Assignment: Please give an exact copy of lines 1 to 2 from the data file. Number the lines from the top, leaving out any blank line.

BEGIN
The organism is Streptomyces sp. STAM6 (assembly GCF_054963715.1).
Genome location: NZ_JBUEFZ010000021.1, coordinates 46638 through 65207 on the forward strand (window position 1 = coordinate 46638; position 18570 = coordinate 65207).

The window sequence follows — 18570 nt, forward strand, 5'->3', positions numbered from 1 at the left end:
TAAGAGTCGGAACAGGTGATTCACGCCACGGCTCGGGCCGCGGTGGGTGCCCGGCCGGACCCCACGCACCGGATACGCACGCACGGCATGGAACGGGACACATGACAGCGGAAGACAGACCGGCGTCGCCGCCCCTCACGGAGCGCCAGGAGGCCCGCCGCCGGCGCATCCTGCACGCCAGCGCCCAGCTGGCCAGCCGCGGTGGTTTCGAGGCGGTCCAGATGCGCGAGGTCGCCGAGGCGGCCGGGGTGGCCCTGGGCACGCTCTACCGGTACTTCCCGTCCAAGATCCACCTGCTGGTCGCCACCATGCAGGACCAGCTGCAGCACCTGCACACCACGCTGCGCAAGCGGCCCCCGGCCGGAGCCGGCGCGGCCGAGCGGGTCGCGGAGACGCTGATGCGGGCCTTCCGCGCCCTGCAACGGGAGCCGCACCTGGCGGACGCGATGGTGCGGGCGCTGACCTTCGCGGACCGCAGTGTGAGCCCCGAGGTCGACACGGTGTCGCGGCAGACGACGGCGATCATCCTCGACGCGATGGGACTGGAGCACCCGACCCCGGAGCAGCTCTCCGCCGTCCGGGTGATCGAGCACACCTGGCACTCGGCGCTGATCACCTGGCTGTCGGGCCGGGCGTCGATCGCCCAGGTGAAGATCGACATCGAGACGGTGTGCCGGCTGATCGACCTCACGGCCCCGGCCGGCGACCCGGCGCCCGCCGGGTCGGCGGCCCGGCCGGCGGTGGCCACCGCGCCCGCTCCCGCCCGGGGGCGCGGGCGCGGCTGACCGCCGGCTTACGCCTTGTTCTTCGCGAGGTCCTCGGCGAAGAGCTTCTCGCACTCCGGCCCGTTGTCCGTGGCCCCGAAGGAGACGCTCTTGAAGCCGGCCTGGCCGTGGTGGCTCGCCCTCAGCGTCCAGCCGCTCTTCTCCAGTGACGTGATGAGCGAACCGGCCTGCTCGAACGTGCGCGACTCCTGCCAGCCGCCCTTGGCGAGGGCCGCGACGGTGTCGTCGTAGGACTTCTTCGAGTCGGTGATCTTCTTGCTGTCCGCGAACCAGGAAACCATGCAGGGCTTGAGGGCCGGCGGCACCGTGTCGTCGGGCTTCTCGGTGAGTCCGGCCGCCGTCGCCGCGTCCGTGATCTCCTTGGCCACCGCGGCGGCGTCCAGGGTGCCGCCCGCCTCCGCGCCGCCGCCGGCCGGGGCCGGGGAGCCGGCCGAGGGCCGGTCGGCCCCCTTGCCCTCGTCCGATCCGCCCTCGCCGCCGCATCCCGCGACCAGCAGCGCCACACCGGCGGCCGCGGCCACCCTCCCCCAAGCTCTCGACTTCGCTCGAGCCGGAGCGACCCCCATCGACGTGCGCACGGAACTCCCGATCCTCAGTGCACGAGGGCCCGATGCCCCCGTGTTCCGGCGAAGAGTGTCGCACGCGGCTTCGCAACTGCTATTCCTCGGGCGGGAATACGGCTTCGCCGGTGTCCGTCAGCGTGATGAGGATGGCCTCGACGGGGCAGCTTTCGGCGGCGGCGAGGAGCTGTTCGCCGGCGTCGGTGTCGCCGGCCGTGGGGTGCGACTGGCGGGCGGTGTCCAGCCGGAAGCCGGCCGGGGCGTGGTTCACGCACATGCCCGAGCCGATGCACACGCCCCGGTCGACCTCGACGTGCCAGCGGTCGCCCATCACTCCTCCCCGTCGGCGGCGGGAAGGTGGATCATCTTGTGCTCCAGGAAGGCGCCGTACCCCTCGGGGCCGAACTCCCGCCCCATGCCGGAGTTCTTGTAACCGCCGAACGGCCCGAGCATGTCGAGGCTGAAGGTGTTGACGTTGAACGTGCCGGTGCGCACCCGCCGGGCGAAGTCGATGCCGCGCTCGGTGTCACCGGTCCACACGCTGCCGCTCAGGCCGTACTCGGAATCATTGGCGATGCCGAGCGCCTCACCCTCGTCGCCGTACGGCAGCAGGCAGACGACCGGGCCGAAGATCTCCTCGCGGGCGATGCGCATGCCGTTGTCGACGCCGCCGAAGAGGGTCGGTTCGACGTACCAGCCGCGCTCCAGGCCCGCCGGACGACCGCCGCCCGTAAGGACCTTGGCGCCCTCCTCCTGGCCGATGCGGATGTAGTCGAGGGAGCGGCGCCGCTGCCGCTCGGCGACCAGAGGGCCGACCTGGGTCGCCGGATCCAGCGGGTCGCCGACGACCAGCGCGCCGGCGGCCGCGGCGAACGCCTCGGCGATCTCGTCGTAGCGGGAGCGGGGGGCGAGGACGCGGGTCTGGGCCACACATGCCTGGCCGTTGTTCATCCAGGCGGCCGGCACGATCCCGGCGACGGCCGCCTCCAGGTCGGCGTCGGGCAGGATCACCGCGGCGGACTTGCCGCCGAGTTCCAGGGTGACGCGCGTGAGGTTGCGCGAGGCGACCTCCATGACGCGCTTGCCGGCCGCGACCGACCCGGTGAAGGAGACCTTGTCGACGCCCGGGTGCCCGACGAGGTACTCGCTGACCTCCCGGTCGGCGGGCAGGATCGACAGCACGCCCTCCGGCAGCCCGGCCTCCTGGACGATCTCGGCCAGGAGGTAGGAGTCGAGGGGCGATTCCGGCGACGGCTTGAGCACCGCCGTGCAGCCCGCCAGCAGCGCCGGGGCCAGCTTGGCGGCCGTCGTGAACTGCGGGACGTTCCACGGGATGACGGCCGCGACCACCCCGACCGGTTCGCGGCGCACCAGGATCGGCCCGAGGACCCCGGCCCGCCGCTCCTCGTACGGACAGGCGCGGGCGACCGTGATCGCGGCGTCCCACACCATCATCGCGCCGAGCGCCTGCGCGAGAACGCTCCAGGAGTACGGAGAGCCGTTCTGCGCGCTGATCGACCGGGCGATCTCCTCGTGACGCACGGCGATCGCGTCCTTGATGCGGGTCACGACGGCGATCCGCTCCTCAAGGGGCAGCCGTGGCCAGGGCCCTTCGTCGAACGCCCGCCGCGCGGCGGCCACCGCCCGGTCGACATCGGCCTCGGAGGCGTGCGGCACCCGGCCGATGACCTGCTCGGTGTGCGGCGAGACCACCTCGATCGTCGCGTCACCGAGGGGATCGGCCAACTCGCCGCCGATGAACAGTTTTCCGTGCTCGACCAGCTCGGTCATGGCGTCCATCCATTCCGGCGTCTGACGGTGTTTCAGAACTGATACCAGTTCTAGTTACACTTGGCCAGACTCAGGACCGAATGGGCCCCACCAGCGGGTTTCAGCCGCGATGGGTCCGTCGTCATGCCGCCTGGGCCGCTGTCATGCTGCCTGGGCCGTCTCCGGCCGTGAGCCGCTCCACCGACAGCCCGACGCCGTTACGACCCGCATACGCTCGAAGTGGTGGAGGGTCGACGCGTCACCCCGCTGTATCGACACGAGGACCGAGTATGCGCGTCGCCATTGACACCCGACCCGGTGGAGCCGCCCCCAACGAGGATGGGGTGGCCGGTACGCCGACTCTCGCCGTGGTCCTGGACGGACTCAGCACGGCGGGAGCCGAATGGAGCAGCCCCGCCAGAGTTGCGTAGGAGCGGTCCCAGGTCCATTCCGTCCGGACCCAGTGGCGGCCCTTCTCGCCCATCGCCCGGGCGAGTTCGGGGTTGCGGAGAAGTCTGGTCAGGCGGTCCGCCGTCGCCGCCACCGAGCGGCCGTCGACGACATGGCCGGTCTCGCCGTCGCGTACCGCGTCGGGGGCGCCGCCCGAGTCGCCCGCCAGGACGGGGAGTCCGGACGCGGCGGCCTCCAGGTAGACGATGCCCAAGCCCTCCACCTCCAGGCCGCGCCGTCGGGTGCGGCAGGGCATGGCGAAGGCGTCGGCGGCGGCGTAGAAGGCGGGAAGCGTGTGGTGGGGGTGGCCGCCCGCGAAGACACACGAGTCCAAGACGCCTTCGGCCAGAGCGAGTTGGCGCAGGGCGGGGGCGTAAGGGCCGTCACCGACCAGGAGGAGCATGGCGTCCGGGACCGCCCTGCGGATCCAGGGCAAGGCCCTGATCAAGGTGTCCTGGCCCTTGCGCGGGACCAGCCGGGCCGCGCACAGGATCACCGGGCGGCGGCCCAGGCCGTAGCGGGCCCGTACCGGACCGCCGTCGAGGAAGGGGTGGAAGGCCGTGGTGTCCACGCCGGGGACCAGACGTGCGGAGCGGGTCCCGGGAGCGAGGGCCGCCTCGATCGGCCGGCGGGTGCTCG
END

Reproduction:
The organism is Streptomyces sp. STAM6 (assembly GCF_054963715.1).
Genome location: NZ_JBUEFZ010000021.1, coordinates 46638 through 65207 on the forward strand (window position 1 = coordinate 46638; position 18570 = coordinate 65207).